P0164 Engine Trouble Code
Meaning of P0164 engine trouble code is : P0164 code can be about replacing a broken oxygen sensor can eventually lead to a busted catalytic convertor which can cost upwards of $2,000. Taking your car into a shop will cost you around $200 depending on the car. However, an oxygen sensor is easy to replace on many cars and is usually detailed in the owner's manual. If you know where the sensor is, you only have to unclip the old sensor and replace it with a new one. Regardless of how you approach it, you should get this fixed right away.
P0164 Possible Solution:
Gasoline engines use spark plugs to cause an explosion of fuel within the cylinder. In a properly timed engine, this explosion occurs at the proper moment to send the piston to the bottom of the cylinder and provide power to the drive shaft. If the plug wires are out of sequence, the explosion occurs at the wrong time. The improper timing of the explosion sometimes pushes the cylinder the wrong direction or interferes with the turning of the crank. As a result, the engine stutters or backfires, if it runs at all.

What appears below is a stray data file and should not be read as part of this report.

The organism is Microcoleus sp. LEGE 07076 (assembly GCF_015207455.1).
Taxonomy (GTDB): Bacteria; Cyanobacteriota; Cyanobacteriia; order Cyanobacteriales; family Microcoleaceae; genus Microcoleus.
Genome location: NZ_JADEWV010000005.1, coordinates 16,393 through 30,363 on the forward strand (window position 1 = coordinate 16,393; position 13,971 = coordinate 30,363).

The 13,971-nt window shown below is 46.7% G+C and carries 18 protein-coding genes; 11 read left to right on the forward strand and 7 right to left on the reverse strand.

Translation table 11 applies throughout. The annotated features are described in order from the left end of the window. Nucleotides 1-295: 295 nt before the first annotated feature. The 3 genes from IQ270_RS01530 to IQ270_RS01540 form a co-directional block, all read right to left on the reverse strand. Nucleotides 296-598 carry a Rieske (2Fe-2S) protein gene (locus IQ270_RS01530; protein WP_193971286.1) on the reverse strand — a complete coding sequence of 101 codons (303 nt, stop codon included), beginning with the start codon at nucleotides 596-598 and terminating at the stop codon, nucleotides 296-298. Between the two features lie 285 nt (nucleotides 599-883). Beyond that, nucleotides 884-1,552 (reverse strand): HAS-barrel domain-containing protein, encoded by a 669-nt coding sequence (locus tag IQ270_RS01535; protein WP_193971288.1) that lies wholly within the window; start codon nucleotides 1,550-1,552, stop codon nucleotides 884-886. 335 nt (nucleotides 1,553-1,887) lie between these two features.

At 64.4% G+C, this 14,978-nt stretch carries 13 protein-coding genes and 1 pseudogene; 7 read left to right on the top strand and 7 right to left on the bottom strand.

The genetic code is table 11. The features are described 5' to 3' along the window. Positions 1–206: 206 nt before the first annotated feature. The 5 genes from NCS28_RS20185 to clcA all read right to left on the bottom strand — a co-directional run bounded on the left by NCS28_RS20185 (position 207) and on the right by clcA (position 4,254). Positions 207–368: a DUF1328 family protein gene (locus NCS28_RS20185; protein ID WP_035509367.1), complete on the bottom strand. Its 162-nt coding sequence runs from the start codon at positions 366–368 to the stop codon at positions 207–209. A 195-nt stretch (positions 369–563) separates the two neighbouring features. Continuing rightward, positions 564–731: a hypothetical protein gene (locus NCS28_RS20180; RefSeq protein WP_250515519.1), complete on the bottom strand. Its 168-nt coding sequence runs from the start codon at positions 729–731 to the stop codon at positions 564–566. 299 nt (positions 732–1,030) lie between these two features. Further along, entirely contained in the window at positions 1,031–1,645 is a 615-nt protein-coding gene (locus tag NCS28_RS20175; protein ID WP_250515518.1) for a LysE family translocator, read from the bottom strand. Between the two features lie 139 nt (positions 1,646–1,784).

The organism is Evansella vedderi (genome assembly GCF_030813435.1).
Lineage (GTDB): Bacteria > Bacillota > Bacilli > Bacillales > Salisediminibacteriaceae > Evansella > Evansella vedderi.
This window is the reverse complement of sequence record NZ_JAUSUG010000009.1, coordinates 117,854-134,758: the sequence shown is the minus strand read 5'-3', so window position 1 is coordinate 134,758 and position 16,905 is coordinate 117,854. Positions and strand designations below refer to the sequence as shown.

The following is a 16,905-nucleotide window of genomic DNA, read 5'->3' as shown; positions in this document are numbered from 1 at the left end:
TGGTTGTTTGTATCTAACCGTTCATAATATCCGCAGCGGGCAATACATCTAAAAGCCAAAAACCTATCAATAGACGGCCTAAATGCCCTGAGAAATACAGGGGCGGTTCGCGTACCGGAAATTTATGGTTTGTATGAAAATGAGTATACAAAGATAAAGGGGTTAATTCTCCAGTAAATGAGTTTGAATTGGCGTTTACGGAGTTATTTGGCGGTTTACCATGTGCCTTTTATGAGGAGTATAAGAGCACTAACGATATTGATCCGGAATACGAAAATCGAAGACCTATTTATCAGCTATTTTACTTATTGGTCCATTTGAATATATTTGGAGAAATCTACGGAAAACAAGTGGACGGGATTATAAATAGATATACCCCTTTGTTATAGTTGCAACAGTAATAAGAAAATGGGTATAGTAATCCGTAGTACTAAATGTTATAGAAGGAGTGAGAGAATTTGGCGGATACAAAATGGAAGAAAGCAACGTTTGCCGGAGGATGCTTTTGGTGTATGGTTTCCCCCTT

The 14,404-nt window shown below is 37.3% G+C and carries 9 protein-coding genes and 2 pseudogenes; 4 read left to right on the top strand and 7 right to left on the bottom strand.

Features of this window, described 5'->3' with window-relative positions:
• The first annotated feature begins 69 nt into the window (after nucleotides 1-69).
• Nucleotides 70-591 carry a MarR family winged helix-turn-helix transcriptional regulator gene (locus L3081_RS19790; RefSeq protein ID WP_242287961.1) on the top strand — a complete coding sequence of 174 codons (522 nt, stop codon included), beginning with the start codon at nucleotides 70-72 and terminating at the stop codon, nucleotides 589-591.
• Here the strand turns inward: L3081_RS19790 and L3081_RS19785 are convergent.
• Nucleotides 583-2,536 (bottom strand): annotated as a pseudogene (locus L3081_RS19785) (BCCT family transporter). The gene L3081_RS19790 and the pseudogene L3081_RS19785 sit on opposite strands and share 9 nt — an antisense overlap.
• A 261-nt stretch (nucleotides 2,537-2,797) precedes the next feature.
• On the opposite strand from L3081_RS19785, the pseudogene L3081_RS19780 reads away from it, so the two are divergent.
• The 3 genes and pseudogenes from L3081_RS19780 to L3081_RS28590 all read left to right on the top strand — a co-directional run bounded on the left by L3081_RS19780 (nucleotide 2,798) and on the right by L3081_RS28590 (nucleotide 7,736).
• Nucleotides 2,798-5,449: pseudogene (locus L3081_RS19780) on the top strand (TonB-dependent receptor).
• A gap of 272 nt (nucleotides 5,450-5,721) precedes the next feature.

P0164 Code Meaning :
|OBD-II Diagnostic Powertrain (P) Trouble Code For Engine||Intake Valve Control Solenoid Circuit Low||Fuel Rail/System Pressure - Too High||Cylinder 4 Contribution/Balance Fault||Timing Reference High Resolution Signal A Too Many Pulses|
Regarding the P0164 code, it would probably be worthwhile to carefully inspect the wire harness near the intake manifold bracket. This is done most easily from below the car in the area near the oil filter.
P0164 OBD-II Diagnostic Powertrain (P) Trouble Code DescriptionP0164 OBD-II Trouble Code The rear heated oxygen sensor (or sensor 3 for some vehicles), after three way catalyst (manifold), monitors the oxygen level in the exhaust gas on each bank. Even if switching characteristics of the P0164 code.
Reason For P0164 CodeThe reason of P0164 OBD-II Engine Trouble Code is Fuel Rail/System Pressure - Too High.
P0164 DTC reports a sensor fault, replacement of the sensor is unlikely to resolve the underlying problem. The fault is most likely to be caused by the systems that the sensor is monitoring, but might even be caused by the wiring to the sensor itself.